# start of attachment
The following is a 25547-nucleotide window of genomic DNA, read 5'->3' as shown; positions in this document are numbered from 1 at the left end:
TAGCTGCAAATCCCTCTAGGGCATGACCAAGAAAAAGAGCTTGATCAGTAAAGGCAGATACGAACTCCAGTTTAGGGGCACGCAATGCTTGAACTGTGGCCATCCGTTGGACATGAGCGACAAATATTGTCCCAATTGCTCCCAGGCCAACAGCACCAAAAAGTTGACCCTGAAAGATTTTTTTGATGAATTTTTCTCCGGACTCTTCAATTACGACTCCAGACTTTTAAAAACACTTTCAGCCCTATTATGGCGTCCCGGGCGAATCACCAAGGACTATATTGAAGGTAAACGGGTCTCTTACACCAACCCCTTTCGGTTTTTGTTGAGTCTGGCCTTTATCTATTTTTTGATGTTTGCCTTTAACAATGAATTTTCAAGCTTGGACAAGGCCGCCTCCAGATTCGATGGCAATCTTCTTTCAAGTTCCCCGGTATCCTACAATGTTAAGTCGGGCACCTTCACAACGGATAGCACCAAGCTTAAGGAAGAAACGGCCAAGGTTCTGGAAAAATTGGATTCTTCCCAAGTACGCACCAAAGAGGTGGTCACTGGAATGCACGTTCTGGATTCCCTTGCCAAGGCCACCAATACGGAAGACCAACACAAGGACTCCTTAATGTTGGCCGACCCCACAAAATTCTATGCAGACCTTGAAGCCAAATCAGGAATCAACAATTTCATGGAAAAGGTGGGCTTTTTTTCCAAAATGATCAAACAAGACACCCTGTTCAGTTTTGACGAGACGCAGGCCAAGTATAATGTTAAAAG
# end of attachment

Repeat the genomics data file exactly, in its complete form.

The following is a 25547-nucleotide window of genomic DNA, read 5'->3' as shown; positions in this document are numbered from 1 at the left end:
TAGCTGCAAATCCCTCTAGGGCATGACCAAGAAAAAGAGCTTGATCAGTAAAGGCAGATACGAACTCCAGTTTAGGGGCACGCAATGCTTGAACTGTGGCCATCCGTTGGACATGAGCGACAAATATTGTCCCAATTGCTCCCAGGCCAACAGCACCAAAAAGTTGACCCTGAAAGATTTTTTTGATGAATTTTTCTCCGGACTCTTCAATTACGACTCCAGACTTTTAAAAACACTTTCAGCCCTATTATGGCGTCCCGGGCGAATCACCAAGGACTATATTGAAGGTAAACGGGTCTCTTACACCAACCCCTTTCGGTTTTTGTTGAGTCTGGCCTTTATCTATTTTTTGATGTTTGCCTTTAACAATGAATTTTCAAGCTTGGACAAGGCCGCCTCCAGATTCGATGGCAATCTTCTTTCAAGTTCCCCGGTATCCTACAATGTTAAGTCGGGCACCTTCACAACGGATAGCACCAAGCTTAAGGAAGAAACGGCCAAGGTTCTGGAAAAATTGGATTCTTCCCAAGTACGCACCAAAGAGGTGGTCACTGGAATGCACGTTCTGGATTCCCTTGCCAAGGCCACCAATACGGAAGACCAACACAAGGACTCCTTAATGTTGGCCGACCCCACAAAATTCTATGCAGACCTTGAAGCCAAATCAGGAATCAACAATTTCATGGAAAAGGTGGGCTTTTTTTCCAAAATGATCAAACAAGACACCCTGTTCAGTTTTGACGAGACGCAGGCCAAGTATAATGTTAAAAG